Nano-structuring methods are actively applied to solid oxide fuel cell electrodes to reduce the operating temperature while preserving a high electro-catalytic activity. The unique nanoscale microstructure is vital to electrochemical performance, yet not well quantified in three dimensions. Here, with a multi-stage recovering principle of distance correlation functions, the three-dimensional microstructures of La0.8Sr0.2MnO3-δ nanoparticles infiltrated porous Y0.16Zr0.84O2-δ electrodes are reconstructed with a dimension of 1024 × 1024 × 1024 voxels at a resolution of 7.5 nm from one two-dimensional micrograph. The key geometric characteristics, such as tortuosity factors, active surface/interface areas and three-phase boundary length, are calculated from the reconstructed three-dimensional microstructures at various loadings of La0.8Sr0.2MnO3-δ. Combining with the analysis of distribution of relaxation times, the active three-phase boundary length is shown to be the main factor governing the electrode impedance, and is related quantitatively to the electrochemical process at high frequency. The accuracy of capturing nanoscale features is validated by the focused ion beam sectioning dataset of a Ni-Y0.16Zr0.84O2-δ electrode at nanoscale resolution. This work provides a promising strategy for reconstructing three-dimensional heterogeneous nanostructures from one super-resolution two-dimensional micrograph, and demonstrates a quantitative approach for uncovering processing-structure-property relationships of nanostructured electrodes and beyond.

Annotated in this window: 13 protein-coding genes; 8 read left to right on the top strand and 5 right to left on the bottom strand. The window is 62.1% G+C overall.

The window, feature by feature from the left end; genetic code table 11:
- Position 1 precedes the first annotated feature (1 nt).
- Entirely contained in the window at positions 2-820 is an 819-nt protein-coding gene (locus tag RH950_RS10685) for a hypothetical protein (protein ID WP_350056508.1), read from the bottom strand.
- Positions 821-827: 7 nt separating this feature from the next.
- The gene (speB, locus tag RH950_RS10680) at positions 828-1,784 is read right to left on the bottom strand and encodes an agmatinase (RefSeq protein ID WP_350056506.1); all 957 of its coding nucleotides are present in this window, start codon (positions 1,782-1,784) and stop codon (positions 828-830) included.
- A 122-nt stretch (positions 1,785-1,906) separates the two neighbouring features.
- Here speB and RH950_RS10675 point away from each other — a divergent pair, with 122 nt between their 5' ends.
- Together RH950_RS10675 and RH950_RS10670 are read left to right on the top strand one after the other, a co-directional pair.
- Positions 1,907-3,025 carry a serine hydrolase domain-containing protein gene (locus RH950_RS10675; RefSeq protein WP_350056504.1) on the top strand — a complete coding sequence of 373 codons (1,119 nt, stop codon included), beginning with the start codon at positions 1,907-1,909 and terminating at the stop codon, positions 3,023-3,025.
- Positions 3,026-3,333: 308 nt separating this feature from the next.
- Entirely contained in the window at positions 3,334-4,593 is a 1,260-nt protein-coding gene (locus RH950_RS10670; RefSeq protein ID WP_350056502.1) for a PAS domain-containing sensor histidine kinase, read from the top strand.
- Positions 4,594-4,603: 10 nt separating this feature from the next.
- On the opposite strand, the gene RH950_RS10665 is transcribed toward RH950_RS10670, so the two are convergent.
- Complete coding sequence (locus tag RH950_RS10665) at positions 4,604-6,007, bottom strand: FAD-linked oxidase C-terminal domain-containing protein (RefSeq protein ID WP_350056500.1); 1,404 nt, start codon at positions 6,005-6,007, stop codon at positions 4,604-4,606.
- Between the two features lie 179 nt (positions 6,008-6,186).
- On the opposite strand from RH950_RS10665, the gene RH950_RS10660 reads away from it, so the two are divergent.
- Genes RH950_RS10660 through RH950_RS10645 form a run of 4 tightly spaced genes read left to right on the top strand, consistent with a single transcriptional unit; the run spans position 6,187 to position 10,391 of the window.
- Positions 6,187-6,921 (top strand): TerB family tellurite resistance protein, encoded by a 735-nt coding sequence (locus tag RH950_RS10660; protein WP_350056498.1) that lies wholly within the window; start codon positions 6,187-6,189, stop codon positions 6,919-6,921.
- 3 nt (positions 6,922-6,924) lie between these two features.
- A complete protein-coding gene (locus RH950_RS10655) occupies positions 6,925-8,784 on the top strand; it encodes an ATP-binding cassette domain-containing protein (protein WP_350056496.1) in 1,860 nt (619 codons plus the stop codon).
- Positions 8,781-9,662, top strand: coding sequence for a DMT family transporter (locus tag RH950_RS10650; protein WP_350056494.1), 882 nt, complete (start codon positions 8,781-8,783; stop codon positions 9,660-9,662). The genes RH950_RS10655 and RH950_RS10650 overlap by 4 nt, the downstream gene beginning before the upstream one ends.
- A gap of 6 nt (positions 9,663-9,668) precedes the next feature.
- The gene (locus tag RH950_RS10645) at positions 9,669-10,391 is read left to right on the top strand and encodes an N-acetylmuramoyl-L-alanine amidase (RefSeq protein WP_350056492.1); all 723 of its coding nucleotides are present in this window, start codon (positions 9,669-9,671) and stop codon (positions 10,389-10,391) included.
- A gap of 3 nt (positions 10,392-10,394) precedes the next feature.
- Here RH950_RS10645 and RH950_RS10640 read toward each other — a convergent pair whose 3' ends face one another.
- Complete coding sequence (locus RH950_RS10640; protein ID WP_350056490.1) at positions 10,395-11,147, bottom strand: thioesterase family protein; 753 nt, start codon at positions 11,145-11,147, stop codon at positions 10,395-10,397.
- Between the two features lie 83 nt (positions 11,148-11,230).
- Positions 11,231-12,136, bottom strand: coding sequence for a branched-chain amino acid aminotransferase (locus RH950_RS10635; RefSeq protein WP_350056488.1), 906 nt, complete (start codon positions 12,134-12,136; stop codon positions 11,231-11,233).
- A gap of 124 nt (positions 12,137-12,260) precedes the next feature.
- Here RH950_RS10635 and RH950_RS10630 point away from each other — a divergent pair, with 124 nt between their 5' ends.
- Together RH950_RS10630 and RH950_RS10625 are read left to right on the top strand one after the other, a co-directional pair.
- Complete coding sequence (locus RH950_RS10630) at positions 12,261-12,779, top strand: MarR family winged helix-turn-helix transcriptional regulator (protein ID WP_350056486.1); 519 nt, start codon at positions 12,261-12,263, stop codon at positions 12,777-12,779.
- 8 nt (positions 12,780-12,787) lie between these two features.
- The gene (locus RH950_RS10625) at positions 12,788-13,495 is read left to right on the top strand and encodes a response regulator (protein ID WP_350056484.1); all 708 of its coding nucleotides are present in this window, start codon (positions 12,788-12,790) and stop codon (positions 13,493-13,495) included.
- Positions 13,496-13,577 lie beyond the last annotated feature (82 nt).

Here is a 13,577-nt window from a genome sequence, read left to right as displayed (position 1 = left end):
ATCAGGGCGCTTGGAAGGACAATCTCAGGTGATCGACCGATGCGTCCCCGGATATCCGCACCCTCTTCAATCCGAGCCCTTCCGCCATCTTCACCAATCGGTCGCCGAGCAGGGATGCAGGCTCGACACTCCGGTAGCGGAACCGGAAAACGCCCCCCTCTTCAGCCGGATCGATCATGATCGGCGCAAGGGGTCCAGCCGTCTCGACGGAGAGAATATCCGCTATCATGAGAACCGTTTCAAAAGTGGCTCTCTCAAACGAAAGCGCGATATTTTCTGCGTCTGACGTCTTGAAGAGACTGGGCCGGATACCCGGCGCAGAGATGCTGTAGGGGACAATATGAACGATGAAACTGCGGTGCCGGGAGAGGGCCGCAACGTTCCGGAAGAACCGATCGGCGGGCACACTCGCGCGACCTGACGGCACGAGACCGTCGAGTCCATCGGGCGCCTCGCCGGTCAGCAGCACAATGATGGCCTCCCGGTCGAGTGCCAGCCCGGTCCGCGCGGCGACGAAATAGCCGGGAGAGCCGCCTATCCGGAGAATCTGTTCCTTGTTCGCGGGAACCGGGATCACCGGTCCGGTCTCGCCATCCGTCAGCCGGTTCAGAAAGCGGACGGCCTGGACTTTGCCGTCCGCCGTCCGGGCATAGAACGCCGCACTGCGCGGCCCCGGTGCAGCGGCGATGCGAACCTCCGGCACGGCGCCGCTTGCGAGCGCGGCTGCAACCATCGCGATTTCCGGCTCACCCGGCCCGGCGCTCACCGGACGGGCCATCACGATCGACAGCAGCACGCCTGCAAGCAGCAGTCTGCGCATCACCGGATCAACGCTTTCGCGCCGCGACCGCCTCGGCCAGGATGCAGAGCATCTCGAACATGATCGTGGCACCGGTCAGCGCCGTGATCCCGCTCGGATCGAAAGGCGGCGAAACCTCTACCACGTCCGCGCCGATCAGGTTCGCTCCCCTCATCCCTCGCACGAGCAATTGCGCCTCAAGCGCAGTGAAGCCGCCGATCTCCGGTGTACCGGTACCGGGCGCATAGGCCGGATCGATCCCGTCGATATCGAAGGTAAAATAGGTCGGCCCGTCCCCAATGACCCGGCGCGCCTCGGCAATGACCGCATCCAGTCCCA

- Solid oxide fuel cells
- Three-dimensional reconstruction
ASJC Scopus subject areas
- Renewable Energy, Sustainability and the Environment
- Energy Engineering and Power Technology
- Physical and Theoretical Chemistry
- Electrical and Electronic Engineering